Let yourself be silently drawn by the stronger pull of what you really love. -Rumi
Think for a moment of a food from your past, one that makes you feel great after you eat it for no specific reason. Maybe it is macaroni and cheese, creamy pesto gnocchi, ice cream cones, or rich potato pancakes. Eating comfort foods (every now and then) can be incredibly healing, even though your rational brain might not consider it highly nutritious.
Food has the power to impact us on a level deeper than just our physical well-being. What we eat can reconnect us to precious memories, like childhood playtimes, first dates, holidays, our grandmother’s cooking or our country of ancestry. Our bodies remember foods from the past on an emotional and cellular level. Eating this food connects us to our roots and has youthening and nurturing effects that go far beyond the food’s biochemical make-up.
Acknowledging what different foods mean to us is an important part of cultivating a good relationship with food. This month when we celebrate lovers and relationships, it’s important to notice that we each have a relationship with food—and that this relationship is often far from loving. Many of us restrict food, attempting to control our weight. We often abuse food, substituting it for emotional well-being. Others ignore food, swallowing it whole before we’ve even tasted it.
What would your life be like if you treated food and your body as you would treat your beloved – with gentleness, playfulness, communication, honesty, respect and love? The next time you eat your soul food, do so with awareness and without guilt, and enjoy all the healing and nourishment it brings you.
Food Focus: Beans
Beans, or legumes, including peas and lentils, are an excellent source of plant-based protein. Beans are found in most traditional cultures as a staple food, offering grounding and strengthening properties that enhance endurance. They offer a highly usable, highly absorbable source of calcium for the body. A very inexpensive source of high nutrition, beans can be rich, delicious and satisfying,
Lack of sexual energy is often due to overtaxed adrenal glands and kidneys. Beans are known for strengthening these organs (ever noticed the shape of a bean?) and can help restore vital energy as well as sexual energy.
Beans have a reputation for causing digestive distress, but this is usually because they have been undercooked or improperly prepared. To help reduce gas-forming properties, soak beans overnight prior to cooking, increase cooking time, add spices like bay leaf, oregano or cumin, or add kombu (a sea vegetable) when cooking.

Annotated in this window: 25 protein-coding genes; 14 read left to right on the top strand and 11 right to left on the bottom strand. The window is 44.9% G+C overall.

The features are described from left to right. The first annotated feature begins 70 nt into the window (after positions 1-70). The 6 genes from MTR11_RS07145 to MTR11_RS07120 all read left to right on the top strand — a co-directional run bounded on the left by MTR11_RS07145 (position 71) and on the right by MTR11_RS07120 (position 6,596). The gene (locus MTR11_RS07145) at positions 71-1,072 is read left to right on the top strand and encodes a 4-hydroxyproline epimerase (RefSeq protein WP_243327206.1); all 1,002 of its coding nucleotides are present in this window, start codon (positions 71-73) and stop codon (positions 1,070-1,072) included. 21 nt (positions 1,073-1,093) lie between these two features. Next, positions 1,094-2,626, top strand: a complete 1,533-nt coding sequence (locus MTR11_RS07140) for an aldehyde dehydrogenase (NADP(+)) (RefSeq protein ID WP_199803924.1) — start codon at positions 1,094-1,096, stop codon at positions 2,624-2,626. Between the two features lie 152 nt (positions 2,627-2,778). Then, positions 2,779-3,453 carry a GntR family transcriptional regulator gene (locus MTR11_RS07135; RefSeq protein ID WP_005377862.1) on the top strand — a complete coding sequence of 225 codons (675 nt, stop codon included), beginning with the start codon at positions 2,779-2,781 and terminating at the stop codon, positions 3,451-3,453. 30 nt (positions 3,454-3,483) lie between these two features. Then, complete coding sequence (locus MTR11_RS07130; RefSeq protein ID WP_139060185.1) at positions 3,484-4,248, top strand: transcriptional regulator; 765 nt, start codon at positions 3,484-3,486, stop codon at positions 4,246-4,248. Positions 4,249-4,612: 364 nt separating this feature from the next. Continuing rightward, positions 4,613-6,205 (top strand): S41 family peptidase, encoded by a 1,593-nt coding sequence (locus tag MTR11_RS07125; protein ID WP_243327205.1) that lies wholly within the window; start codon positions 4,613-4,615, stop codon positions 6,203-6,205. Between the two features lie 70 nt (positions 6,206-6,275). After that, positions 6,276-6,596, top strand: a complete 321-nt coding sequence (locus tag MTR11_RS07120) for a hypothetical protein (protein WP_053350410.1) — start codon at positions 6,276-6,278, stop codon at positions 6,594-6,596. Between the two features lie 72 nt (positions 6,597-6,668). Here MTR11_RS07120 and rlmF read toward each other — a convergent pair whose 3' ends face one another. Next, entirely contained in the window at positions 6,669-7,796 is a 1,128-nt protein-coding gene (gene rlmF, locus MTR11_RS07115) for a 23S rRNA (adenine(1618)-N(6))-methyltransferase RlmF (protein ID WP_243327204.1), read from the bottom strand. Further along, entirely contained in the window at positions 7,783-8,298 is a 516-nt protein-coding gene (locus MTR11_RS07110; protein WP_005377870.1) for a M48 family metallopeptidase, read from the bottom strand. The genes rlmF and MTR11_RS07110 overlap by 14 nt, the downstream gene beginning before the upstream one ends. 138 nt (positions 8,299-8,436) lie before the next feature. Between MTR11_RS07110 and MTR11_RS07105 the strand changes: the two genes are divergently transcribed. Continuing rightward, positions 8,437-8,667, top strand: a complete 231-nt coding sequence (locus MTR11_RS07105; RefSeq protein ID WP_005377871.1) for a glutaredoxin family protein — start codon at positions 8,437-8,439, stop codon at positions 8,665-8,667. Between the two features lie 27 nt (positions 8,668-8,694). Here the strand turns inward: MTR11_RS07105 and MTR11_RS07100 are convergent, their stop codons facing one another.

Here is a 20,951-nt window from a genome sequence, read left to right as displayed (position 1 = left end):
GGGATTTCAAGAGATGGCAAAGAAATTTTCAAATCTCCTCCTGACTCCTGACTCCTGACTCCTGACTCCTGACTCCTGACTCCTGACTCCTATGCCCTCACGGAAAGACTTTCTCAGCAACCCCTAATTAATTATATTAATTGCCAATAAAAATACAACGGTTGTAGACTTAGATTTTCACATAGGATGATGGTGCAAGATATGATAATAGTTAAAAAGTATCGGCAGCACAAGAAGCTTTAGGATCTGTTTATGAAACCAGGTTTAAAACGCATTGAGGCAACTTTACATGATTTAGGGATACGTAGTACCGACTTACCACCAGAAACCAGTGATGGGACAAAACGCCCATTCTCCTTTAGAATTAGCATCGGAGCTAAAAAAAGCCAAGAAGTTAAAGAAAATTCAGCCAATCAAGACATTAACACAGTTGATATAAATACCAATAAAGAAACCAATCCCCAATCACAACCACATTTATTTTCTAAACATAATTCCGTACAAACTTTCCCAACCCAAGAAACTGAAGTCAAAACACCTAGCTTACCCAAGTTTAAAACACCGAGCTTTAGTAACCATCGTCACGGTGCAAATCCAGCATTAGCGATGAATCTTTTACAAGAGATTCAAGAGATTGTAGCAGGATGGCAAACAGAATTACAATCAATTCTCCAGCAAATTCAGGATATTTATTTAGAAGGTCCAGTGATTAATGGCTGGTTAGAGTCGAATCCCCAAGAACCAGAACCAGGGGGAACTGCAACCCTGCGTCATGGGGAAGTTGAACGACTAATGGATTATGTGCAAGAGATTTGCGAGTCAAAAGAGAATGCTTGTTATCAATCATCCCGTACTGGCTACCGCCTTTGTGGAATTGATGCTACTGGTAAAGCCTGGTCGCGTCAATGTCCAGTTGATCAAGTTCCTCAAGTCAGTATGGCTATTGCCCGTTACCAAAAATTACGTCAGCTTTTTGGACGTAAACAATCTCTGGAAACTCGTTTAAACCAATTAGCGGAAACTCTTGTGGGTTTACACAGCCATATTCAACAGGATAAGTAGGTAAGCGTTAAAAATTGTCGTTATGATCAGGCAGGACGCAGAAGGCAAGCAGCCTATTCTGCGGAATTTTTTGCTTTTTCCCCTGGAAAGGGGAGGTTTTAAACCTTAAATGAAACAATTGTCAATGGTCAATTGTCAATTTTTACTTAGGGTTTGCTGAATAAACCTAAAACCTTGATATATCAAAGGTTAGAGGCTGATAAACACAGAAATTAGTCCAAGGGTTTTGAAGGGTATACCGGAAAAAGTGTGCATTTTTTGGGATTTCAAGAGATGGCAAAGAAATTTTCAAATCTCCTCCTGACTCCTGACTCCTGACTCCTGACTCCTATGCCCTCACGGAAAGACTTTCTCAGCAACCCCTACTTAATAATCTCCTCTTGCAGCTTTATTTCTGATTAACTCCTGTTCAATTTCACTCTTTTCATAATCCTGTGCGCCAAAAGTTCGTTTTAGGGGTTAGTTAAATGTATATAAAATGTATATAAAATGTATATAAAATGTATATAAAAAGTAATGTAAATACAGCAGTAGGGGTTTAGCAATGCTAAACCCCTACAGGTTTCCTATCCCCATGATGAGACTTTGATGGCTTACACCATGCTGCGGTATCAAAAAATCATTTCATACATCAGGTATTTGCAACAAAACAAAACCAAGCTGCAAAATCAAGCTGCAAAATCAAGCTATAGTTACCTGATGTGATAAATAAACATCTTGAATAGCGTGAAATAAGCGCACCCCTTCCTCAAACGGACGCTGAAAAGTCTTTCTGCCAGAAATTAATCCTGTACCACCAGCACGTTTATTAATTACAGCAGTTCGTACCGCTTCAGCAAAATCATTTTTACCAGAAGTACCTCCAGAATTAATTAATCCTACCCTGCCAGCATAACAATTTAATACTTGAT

Recipe of the Month: Easy Beans and Greens
Prep time: 10 minutes
Cooking time: 10 minutes
Yield: 2-3 servings
1 can black beans (or pinto, red, kidney—your choice)
1 bunch collard greens (or kale, spinach—your choice)
your favorite toppings, such as salsa, avocado or guacamole and sour cream
1. In a medium saucepan, heat drained beans. Add your favorite seasonings, if desired.
2. Fill a separate medium saucepan with 1-2 inches of water and bring to a boil.
3. Wash and chop greens (you can use the stems, too) and add to boiling water.
4. Cook for 2-3 minutes until greens are bright green and tender. Drain off water.
5. On a plate, arrange a portion of the greens, top with a portion of the beans and finish with toppings of your choice.
Get Some True Soul Food This June!
1. Join me on my next retreat, June 20-26th, 2015 in Nosara Costa Rica. This is the fifth retreat I’m leading in less than two years because these journeys are so beautiful and life-changing, we just can’t get enough!
2. Or, do you want to learn how to make positive choices in your own life? Want support in creating your healthiest, happiest life ever? Let’s talk! Schedule a complimentary health coaching consultation with me today – or pass this offer on to someone you care about!
I am an Optimal Wellness and Resiliency Building expert. What does that mean? Well, I received my training from the Institute for Integrative Nutrition, the only school in the world that integrates over 100 of the latest nutrition theories with coaching and business skills. I also was a United States Marine for nearly seven years and a Military Olympic Athlete. I am also an RYT500 registered yoga instructor, am currently obtaining my Masters in Social Work from the University of Denver, and frankly, I’m a survivor and thrivor of many things. I have a passion to help you shift your behaviors to develop lifelong, sustainable healthy habits and a deep understanding of your mental, physical, and spiritual needs. We’ll work together to create lasting changes to your health, energy, and well-being because “small changes make big differences!”
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* Keep calm and love food image from www.keepcalm-o-matic.co.uk